Winter’s BoneBy Bobby Neal Winters
Reason is a servant of the passions, but at certain times there are those who can put the passions aside to take care of business. In the 2010 movie Winter’s Bone, Ree Dolly (played by Jennifer Lawrence) is one of those people who can set aside her passions and take care of business.
The business has been, of course, set for her by her passions. In this case, it is the love she has for her family. Ree’s father is a marijuana grower turned meth cook. He’s been arrested but has bailed himself out and then disappeared. The family--Ree, her younger brother and sister and mentally ill mother-- is running low on money. They are gnawing on their last bone in the absence of the father.
Bad matters turn to worse when the bail bondsman arrives to tell Ree that her father put their whole place up for security on his bond. At that point, Ree’s business is set out for her. In order to keep her family from being put out on the street and scattered, she must either bring her father to stand trial or prove that he is dead. This business puts her on a journey that--while not taking her out of the boundaries of her home county--takes her a great distance within herself.
Winter’s Bone is set in the Ozarks. Those of us around Pittsburg, Kansas don’t have far to go far beyond our own city limits to know that this movie presents the real deal. There are rusty cars up on blocks in the yard. The neighborly women are fat. I have a pet peeve of television shows portraying poor people as living in two-story, well-kept houses that are clean, have every appliance, and all of those appliances are new.
Winter’s Bone does not fall into that trap. It tells Ree’s story and at the same time provides a window on a culture. It is a culture that hunts and fishes; shoots and prays; plays the fiddle, guitar, and banjo. And sometimes it makes whiskey and cooks methamphetamine.
That last part hurts me. Rationally, I know that whiskey has killed more men over a longer time and over a greater geographical distribution than meth ever will. I know that more women were beaten senseless and worse by their drunken men than ever will be my meth-heads. But there is something worse in my mind about meth. Maybe it’s the snaggled teeth. Maybe it’s the sores on their arms. Maybe it’s the fact I have to jump through hoops to buy decongestant.
I am trying to be careful to avoid spoilers. Even though the movie is rich enough to provide enjoyment upon multiple viewing, it does have some surprises the first time through that I wouldn’t rob you of. This doesn’t prevent me from highlighting a few points that it does get right.
In one scene, Ree is teaching her younger siblings how to shoot. She takes her brother and sister out into the back yard with the twenty-two and lines up some bottles.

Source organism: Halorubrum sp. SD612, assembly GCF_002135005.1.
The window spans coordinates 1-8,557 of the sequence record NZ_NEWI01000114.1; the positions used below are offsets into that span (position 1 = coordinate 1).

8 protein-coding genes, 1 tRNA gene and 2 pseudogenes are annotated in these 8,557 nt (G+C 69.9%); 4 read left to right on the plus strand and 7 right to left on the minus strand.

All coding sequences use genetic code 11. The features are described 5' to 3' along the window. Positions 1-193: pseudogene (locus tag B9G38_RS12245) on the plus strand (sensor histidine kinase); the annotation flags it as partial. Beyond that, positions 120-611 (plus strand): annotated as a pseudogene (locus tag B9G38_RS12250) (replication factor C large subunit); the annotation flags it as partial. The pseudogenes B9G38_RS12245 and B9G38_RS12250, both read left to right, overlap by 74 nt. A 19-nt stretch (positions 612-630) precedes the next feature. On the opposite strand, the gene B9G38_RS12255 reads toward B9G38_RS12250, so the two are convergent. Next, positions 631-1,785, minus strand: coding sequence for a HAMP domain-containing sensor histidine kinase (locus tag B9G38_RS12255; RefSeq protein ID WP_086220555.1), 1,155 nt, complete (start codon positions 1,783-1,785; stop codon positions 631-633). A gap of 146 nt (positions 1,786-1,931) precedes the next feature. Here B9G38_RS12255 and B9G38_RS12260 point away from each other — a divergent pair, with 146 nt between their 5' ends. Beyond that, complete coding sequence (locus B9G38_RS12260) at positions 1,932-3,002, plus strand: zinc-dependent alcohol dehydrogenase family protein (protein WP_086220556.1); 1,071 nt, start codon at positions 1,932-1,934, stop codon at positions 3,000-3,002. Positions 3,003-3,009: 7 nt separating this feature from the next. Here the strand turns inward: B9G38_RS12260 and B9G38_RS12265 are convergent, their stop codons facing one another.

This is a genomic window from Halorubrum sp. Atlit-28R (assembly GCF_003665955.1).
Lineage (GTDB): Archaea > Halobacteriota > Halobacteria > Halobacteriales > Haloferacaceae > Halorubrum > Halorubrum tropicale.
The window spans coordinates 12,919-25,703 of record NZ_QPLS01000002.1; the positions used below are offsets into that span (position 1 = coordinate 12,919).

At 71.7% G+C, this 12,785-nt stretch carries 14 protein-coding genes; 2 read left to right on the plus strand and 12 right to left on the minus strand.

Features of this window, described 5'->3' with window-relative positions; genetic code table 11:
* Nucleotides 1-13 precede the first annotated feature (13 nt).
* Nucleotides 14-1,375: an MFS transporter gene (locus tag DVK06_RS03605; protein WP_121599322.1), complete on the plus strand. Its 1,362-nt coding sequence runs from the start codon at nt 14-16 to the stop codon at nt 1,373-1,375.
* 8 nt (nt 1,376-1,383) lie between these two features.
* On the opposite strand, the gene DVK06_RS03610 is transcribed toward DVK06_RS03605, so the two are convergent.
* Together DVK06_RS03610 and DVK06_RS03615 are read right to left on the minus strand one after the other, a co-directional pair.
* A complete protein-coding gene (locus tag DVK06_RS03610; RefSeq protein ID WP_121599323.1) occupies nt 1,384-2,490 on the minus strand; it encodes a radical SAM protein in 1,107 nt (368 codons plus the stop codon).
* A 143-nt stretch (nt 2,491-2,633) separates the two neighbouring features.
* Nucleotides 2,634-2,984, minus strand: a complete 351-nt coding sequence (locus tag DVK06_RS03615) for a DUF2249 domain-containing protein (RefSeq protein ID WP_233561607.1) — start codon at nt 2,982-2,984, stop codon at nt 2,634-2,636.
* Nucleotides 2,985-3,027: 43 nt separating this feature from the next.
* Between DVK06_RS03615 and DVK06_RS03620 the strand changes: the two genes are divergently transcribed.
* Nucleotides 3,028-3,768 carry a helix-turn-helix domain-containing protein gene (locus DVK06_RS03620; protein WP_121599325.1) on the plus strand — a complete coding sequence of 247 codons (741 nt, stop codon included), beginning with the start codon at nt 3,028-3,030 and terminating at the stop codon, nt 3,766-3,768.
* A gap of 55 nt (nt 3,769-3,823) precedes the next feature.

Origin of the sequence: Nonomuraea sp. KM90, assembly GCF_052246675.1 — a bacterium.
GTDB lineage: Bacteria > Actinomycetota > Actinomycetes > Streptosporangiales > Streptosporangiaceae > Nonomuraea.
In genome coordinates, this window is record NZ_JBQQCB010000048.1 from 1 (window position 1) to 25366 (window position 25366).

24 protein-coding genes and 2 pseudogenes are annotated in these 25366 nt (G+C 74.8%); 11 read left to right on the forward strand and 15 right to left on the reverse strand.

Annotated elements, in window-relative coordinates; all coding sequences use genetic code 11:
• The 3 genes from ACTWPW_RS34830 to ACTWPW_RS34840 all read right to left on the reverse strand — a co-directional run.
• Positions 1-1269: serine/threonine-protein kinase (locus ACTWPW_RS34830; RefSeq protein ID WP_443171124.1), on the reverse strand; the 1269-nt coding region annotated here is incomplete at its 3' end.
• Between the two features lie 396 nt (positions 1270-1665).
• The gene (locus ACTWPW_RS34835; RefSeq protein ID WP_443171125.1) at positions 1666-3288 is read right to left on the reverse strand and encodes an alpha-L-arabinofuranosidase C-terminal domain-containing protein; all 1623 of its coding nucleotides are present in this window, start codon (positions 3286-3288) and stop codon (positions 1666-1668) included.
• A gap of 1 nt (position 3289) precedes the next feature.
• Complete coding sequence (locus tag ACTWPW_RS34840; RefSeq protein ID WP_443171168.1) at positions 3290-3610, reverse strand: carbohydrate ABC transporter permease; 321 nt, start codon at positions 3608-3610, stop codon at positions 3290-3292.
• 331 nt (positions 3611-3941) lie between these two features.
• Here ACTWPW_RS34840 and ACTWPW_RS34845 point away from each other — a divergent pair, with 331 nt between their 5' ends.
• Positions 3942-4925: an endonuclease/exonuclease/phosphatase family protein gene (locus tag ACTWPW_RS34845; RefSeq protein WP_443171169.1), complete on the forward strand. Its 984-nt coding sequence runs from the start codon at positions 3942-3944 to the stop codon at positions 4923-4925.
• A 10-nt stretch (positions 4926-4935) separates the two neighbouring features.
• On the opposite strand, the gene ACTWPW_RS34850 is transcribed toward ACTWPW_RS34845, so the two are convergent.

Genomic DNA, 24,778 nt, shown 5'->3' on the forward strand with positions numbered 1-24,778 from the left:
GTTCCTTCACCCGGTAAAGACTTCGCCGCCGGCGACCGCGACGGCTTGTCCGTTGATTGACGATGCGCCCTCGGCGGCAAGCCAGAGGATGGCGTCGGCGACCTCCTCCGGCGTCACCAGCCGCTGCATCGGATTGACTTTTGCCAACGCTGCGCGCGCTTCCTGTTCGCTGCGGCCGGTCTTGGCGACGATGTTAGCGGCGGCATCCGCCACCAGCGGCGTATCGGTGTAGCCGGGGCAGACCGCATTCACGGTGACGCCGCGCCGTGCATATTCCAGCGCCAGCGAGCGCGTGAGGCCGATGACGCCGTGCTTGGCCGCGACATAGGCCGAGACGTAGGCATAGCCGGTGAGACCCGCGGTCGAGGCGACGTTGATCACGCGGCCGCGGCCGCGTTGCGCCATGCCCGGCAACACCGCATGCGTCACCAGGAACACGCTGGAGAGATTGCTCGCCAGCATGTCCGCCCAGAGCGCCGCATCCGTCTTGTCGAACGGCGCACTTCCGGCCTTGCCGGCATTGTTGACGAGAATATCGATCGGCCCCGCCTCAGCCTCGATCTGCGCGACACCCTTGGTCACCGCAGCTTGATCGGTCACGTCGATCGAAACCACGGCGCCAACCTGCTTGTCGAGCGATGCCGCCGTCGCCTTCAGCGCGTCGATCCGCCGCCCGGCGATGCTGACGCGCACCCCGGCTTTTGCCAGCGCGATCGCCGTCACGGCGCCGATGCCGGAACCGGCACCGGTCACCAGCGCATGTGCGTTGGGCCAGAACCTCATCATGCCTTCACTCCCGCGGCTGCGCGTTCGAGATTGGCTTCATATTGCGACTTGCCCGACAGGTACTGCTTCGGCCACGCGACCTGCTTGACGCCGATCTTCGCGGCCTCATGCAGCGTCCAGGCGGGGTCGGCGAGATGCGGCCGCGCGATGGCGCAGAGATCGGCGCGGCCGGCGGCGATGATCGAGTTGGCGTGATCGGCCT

“Get down on your knees just like you are praying,” she says, and then goes on to instruct them in the niceties of aiming and squeezing the trigger.
In my mind, tt is no accident that Ree’s big dream for getting out of poverty is to join the army.
Legal scholars, perhaps on both sides, may disagree with me here. The second amendment reads: “A well regulated Militia, being necessary to the security of a free State, the right of the people to keep and bear Arms, shall not be infringed.” Am I over-reaching here to believe that the founders had in mind a culture wherein there would be children taught to hunt from the moment they could hold a gun and that such a culture would provide a reservoir of people capable of carrying out the business of war?
In any case, I’ve have private conversations with army recruiters and have been told the Ozarks are prime ground for recruiting soldiers. I’ve seen ‘em with my own eyes.
There is a scene in which Ree has been beaten for pursuing the search for her father too ardently. She’s gathered in by her uncle and taken to be cared for. They don’t take her to the emergency room of course. If the thought even crossed their minds, the doctors there would’ve asked too many questions. She’s taken home and cared for by the women-folk.
The neighbor-lady brings over some pain meds--there is no way that it’s not hydrocodone--and instructs her how to use it. This is the way it’s done. Whenever someone does go to a doctor, they don’t necessarily use all of the prescription themselves. They save it against the day they--or a neighbor--might need it.
I know that this is wrong. I know you should flush it down the toilet or, better yet, take it to the hospital and let them get rid of it. But I’ve seen my momma do it, just like the lady in the movie.
And by the way, the neighbor-lady has exactly the right shape for a neighbor lady. She has successfully avoided the trap of anorexia.
In a journey like the one Ree is on, it is important to watch for what changes or what character trait is highlighted. Here it is instructive to observe the bailbondsman. He is only in two scenes, but he provides a means for Ree to measure herself. He is a mirror that shows her a reflection of herself. At the end, what she sees is respect and this leads her to self-respect.
My final word is caution. You should see this if you can take it. There is violence, but not enough for me to discourage your seeing it. The most disturbing scene is near the end and you don’t really see anything yourself. It’s worse. By this time you are so bonded with Ree that you see it through her eyes. For this reason, I’ve seen it twice but I’ve never shown it to my wife.
Make up your own mind.
But they got it right.